Grind & Groove

In the world of record collecting, those who are obsessed by 45’s, 7” singles, are a special breed. It’s a strain of record collecting that I’ve fortunately not contracted. I have a couple pals though who are deep into singles. After the endless arguments about sound quality, how 45s sound better than LPs—one beer and we’re off—going record shopping with them is an all day affair. After digging through every box in the store, they have to listen to each and every single that looks interesting, looking of course for that special groove, that ultimate jam. They live to seek the little black holy grail…with the big hole in the middle. The new Groove & Grind box is exactly what they love, though the 112 singles here have all been transferred to the digital realm and are here on CDs.

James Austin formerly of Rhino Records and one of the principals of RockBeat Records, a California-based reissue label, has put together this rather nice package focusing on soul 45’s from that music’s late 60’s/early 70’s heyday. According to the very short liner note in the front of the set, the idea here was to concentrate on “songs that haven’t been on legitimate compact disc before, to fill in the gaps that have frustrated CD collectors for decades.” While that same liner note asserts that there’s, “not much in the way of hits here,” each track is given a fairly exhaustive note of its own, written by Bill Dahl who deserves a heap of credit for this mass of work. These notes, at least for collectors, are almost equal in value to the tracks themselves.

Organized into four categories/discs, Grind & Groove, Rare Soul, `63-`73 covers Urban Soul, Group Soul, Southern Soul and Funky Soul. Given that master tapes for this stuff were unavailable, clean 45 copies were used to compile this set. Austin told me that a lot of audio restoration went into this project and that singles that were too scratchy were rejected. As you’d expect, the sonics here vary from records like Buddy Grubbs, “I’m Telling You” which is thin, and sounds like it came from the single that was worn to fairly pristine like “My Baby’s Gone” by Donald Height.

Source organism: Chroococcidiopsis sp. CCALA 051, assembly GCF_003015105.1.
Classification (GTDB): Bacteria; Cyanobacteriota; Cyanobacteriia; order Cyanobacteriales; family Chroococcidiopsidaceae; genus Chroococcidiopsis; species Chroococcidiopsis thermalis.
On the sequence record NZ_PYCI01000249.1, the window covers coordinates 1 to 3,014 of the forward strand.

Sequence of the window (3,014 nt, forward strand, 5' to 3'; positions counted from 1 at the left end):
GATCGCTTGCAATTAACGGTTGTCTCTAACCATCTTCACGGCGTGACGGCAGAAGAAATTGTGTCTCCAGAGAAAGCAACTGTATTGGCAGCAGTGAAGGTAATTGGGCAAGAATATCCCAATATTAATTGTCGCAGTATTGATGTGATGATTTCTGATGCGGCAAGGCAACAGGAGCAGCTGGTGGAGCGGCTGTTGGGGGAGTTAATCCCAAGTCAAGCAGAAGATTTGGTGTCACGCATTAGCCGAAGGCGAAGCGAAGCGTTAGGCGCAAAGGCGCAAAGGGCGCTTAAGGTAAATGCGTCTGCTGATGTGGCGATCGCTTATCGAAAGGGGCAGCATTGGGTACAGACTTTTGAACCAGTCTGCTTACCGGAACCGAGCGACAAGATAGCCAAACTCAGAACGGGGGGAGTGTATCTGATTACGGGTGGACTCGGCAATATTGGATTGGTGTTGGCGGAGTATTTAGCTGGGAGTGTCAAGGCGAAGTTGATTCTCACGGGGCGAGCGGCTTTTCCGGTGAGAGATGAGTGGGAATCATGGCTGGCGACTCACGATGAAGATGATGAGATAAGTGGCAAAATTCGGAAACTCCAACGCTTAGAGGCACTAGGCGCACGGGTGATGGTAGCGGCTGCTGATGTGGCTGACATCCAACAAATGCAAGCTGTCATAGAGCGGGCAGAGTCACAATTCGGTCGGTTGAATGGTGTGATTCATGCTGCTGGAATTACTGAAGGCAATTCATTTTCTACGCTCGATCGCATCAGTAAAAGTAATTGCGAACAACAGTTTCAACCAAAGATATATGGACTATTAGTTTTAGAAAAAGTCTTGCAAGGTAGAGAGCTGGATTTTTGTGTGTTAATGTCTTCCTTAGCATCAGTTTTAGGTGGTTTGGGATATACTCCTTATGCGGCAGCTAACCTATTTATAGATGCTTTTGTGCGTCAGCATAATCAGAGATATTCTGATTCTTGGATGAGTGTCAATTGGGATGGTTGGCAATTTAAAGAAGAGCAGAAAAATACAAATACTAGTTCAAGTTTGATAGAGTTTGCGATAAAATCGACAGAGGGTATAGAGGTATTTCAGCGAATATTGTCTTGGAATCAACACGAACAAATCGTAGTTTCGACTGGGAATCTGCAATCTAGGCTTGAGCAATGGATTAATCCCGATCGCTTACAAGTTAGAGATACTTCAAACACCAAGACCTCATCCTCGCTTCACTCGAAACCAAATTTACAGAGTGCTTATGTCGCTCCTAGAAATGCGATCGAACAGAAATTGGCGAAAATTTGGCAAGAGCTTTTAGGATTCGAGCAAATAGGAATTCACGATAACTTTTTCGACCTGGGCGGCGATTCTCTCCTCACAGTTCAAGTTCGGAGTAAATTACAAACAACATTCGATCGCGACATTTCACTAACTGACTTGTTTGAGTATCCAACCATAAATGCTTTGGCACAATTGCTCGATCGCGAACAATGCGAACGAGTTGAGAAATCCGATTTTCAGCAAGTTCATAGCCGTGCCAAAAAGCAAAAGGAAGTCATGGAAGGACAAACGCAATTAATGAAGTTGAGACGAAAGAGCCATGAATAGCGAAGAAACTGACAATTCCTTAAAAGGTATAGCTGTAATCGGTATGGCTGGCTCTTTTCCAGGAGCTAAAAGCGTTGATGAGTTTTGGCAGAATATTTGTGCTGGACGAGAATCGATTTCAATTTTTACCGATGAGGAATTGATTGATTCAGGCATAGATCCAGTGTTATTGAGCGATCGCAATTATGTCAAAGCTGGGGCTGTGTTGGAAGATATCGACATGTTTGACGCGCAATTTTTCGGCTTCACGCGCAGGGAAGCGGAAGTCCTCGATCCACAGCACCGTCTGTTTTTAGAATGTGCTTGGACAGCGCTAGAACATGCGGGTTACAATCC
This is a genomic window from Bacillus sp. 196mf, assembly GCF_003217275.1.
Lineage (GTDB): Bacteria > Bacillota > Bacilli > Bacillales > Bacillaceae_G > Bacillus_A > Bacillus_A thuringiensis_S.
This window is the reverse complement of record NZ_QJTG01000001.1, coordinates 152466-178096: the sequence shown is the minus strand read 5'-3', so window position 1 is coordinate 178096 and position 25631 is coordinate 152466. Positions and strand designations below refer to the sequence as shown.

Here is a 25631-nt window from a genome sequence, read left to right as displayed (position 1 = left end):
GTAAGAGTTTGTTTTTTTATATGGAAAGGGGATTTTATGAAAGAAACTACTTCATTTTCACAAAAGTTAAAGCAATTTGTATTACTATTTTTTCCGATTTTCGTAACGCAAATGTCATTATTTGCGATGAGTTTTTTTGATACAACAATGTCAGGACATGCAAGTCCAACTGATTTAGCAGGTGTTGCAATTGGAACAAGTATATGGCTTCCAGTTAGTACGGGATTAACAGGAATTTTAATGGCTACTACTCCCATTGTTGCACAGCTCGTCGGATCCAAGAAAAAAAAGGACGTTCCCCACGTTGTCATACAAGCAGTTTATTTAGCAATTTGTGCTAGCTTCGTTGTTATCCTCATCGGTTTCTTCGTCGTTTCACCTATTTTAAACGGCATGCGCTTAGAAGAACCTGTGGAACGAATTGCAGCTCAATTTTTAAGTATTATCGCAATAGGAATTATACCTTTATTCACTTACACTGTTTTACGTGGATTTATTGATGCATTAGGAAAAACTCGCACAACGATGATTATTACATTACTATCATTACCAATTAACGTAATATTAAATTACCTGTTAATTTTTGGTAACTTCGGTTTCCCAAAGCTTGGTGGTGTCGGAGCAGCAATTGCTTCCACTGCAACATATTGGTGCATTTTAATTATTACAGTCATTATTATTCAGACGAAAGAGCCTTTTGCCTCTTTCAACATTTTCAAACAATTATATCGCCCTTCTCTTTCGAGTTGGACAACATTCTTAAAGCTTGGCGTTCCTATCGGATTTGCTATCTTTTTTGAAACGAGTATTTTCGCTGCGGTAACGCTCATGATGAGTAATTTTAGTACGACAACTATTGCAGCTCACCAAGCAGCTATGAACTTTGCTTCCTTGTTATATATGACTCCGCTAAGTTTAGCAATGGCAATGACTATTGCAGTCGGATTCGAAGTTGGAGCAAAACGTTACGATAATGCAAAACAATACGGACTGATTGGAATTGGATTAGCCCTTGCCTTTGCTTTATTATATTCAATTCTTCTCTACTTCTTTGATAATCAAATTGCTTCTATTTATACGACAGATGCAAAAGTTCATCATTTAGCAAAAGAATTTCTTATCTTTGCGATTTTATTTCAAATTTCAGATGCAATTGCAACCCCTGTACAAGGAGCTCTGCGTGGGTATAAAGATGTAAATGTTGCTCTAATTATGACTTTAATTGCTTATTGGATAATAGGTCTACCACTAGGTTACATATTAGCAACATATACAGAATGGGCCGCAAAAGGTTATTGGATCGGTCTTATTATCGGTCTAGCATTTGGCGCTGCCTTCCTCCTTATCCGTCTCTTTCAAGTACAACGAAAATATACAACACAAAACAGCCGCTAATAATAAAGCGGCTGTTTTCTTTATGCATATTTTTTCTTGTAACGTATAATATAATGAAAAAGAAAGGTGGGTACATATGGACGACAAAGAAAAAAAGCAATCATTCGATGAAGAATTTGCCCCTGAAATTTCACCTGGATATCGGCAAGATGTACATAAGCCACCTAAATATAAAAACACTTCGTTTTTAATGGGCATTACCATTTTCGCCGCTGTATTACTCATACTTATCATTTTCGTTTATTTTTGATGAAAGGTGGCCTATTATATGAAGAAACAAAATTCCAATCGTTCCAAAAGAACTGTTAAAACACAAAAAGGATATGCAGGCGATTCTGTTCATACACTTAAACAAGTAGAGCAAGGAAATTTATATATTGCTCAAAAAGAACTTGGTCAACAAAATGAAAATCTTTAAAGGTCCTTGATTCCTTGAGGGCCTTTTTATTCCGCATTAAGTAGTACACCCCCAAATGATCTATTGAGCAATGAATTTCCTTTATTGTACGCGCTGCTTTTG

While there are well-known labels like Okeh, Stax and Peacock and some big name performers like Ike & Tina Turner, Betty LaVette (before she added the second “e” to her name) and Magic Sam represented here, it’s the unknown performers on tiny labels—literally hundreds of 45-only labels came and went in those days—that are the reason to pick up this set ($38.99). Some of the long gone labels here are Eskee, Tru-Glo-Tone, St. Lawrence, Satch, Smoke and Salem.

While the Urban Soul and Group Soul discs have their moments it’s the final two sets that were the most listenable. The Southern Soul is predictably gritty, punchy, and horn drenched with gems like Winfield Parker’s “Mr. Clean (Part 1).” Part of the reason the last two discs are so potent is the influence of James Brown that got into all music, but particularly soul music, after the mid-Sixties. Two tracks on the Southern Soul disc “Don’t Make Me Cry” by Matt “Ti” Mattison & Minit Men and Little Genie Brooks, “The James Brown Bougeloo,” are attempts to reproduce Brown’s signature style. Women singers like Carla Thomas, Ella Washington and Betty Wright, who opens “Mr. Lucky” with simulated gun shots. The Funky Soul disc is full of gems like Jesse Hill’s saxophone-led, almost cool jazz soul, “Free and Easy,” King Earnest’s jumpy, guitar scratchin’ “The Soul Stroke (Can You Handle It)” to the one chord get down “Original Funky Bell Bottoms” by Ironing Board Sam. While this won’t cure singles addicts of their digging ways, it could be useful for parties. It’ll keep them from having to get up every three minutes to flip sides. Oh wait, that’s actually an essential part of the ritual isn’t it?

dalethorn's picture

Very cool! I bought a few 45's from that time period, like my first stereo 45, Edwin Hawkins' Oh Happy Day, Judy Clay and William Bell's Private Number on Stax, etc. But that was an ordinary time, when you could find thousands of goodies on 45's at garage sales everywhere.

When 45's and 10-inchers became very special to me was in the late 70's in Cleveland, buying the first wave of punk records at Hideo's DiscoDrome on the West side, or listening to the tunes at Jicky's English Disco in town.

Then around 1990, just before high quality digital recording entered the garage at affordable prices (for bands in high school and college), we bought another wave of indie-pop from independent record stores like No-Life on Santa Monica Blvd. in Hollywood. That store lasted less than 3 years I think.. Songs like Termite Tree by Helium I've ripped from the vinyl single, and still can't find an original digital cooy anywhere.